The top human resources executive at the publisher of Inc Magazine and Fast Company allegedly stole more than $429,000 from the business-focused media company.
In a criminal complaint filed late last month, federal prosecutors said that over the course of four years, Mansueto Ventures director of people and resources Nirvani Sabess siphoned money away from the company by continuing to pay employees who were on leave or had already left the company, and diverting the salaries into her bank accounts.
In a statement on Wednesday, Mansueto Ventures, the parent company of the two business publications, confirmed that it recently discovered an individual was defrauding the company.
“Mansueto Ventures recently discovered that one of its former employees was allegedly committing financial fraud against the company, amounting to mid-six-figures,” a spokesperson said. “We immediately launched an internal investigation, then referred the matter to law enforcement and terminated the sole employee involved. As a result we are strengthening the security of all our systems.”
Sabess was fired by Mansueto in April. According to court documents, she was arrested on Monday, and currently faces charges of identity theft and wire fraud.
The complaint alleged that the HR director changed the direct deposit information of several of the company’s former employees, directing the money into her own bank account, and adding an extra $15,000 to an annual bonus.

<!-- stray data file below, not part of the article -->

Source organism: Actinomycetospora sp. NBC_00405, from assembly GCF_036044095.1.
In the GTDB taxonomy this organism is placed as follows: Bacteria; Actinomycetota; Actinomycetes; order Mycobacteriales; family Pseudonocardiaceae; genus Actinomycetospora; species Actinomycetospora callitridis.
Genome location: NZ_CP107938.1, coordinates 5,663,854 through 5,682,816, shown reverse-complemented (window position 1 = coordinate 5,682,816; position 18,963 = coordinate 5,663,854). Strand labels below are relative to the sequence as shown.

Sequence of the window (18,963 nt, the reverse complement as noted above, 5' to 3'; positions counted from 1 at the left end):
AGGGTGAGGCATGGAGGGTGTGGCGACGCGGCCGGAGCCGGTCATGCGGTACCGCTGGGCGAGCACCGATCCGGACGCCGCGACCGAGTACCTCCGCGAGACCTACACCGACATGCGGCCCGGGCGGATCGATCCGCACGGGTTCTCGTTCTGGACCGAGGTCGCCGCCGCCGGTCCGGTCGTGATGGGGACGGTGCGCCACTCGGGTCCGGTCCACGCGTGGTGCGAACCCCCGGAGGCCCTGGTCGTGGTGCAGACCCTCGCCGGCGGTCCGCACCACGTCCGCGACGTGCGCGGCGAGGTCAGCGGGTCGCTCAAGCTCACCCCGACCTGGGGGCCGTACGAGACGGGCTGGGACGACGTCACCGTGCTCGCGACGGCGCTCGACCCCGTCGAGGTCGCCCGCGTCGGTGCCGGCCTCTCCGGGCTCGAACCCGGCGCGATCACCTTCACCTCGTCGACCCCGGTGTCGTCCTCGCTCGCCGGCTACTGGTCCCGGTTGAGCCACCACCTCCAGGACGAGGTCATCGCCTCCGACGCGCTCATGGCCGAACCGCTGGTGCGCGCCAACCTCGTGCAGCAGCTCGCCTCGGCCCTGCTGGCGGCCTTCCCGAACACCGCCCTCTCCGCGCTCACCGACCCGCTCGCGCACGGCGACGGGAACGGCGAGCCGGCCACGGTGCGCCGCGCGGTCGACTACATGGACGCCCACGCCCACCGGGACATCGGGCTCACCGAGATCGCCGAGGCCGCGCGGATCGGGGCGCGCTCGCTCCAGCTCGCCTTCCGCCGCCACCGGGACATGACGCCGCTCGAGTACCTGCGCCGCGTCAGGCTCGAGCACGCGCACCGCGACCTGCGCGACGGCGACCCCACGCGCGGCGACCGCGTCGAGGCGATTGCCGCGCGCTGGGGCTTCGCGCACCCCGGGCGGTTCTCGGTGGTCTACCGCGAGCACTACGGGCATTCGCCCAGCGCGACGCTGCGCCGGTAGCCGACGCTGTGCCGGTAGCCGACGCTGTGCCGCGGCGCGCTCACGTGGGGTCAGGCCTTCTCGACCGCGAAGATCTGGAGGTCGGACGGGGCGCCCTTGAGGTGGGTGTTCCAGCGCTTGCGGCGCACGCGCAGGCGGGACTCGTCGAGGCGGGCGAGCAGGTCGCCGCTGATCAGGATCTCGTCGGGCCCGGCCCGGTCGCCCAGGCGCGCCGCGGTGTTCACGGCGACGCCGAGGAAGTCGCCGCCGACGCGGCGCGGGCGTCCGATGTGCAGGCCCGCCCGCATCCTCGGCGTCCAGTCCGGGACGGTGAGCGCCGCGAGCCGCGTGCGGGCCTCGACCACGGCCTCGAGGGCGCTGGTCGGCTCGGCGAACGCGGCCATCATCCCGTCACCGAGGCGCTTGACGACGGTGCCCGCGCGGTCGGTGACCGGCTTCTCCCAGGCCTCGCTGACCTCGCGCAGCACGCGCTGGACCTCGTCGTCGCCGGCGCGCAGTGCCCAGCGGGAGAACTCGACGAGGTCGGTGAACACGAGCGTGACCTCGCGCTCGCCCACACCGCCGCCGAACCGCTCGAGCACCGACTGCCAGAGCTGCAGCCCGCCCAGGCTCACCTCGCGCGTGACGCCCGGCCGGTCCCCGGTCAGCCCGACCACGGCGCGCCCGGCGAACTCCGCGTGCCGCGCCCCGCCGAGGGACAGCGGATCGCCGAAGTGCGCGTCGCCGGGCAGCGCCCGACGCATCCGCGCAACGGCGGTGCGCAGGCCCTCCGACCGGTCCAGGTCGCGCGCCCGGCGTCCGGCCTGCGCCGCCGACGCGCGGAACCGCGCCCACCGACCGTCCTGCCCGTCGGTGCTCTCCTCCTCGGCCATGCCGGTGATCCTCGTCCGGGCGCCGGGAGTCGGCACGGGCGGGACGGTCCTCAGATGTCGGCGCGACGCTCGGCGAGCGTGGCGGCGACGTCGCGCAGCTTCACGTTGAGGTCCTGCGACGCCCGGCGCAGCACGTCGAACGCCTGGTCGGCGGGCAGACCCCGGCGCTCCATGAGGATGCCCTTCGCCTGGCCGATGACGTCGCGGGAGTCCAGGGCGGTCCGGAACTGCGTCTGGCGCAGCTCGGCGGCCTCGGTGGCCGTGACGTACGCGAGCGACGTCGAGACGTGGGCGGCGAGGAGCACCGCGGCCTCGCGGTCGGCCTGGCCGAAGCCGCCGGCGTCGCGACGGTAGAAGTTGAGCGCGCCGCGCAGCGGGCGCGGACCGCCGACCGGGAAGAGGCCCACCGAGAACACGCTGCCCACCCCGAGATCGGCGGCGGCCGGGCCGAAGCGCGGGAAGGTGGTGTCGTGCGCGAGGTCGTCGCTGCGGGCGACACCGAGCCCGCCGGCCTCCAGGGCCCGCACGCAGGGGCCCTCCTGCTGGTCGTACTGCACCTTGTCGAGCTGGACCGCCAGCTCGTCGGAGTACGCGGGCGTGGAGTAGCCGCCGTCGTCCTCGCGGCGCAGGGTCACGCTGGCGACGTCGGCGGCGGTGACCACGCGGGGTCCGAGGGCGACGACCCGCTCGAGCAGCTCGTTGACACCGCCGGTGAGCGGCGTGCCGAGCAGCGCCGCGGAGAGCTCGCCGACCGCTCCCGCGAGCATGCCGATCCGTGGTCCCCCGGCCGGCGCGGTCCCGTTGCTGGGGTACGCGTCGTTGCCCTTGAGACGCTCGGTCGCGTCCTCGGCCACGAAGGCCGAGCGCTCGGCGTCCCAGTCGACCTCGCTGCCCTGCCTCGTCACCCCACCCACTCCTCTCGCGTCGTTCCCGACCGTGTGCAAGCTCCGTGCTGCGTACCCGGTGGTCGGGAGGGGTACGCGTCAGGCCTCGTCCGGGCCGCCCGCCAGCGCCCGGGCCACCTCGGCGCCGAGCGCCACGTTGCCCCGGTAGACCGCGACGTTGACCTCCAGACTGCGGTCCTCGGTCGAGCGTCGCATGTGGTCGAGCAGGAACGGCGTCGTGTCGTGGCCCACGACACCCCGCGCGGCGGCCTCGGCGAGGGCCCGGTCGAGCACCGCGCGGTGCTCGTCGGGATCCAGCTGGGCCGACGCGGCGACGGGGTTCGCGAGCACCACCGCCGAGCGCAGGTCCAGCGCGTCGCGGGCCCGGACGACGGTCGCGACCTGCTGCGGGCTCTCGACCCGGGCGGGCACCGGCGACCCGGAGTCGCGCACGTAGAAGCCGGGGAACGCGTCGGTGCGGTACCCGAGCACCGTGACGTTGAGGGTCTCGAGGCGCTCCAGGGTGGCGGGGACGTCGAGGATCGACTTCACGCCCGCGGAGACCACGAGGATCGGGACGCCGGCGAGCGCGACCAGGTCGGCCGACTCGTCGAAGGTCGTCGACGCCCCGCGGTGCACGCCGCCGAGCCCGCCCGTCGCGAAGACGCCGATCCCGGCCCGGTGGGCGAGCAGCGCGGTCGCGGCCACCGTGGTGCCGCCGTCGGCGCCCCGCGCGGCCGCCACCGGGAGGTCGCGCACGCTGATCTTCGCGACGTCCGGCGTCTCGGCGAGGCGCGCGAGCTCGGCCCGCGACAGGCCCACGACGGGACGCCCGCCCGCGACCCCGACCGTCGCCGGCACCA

In one instance, she diverted nearly $60,000 to her bank account from the salary of an employee who was on unpaid leave. In three other instances, she continued to pay several employees who had left the company, switching the routing numbers to her bank account. In total, she collected a little over an estimated $429,000 on top of her existing salary, according to the complaint.
In a statement, Sabess' attorney Robert Tsigler said people should "be patient and wait for all the facts to come out before making any suppositions or conclusions in this matter."
While nearly half a million dollars over four years may be a rounding error for some of the companies that Fast Company and Inc. Magazine write about, that’s not an insignificant amount for Mansueto Ventures, the business publications purchased by billionaire Joe Mansueto in 2005. Both companies maintain small staffs, and have maintained relevance by creating content, awards, and events aimed at helping entrepreneurs gain greater business insights and inspiration.
While they are dwarfed by large business publications, Mansueto Ventures weathered the pandemic and has touted recent success in areas such as live events and podcasts. But Fast Company was also the subject of an embarrassing hack last year that shut the site down for multiple days.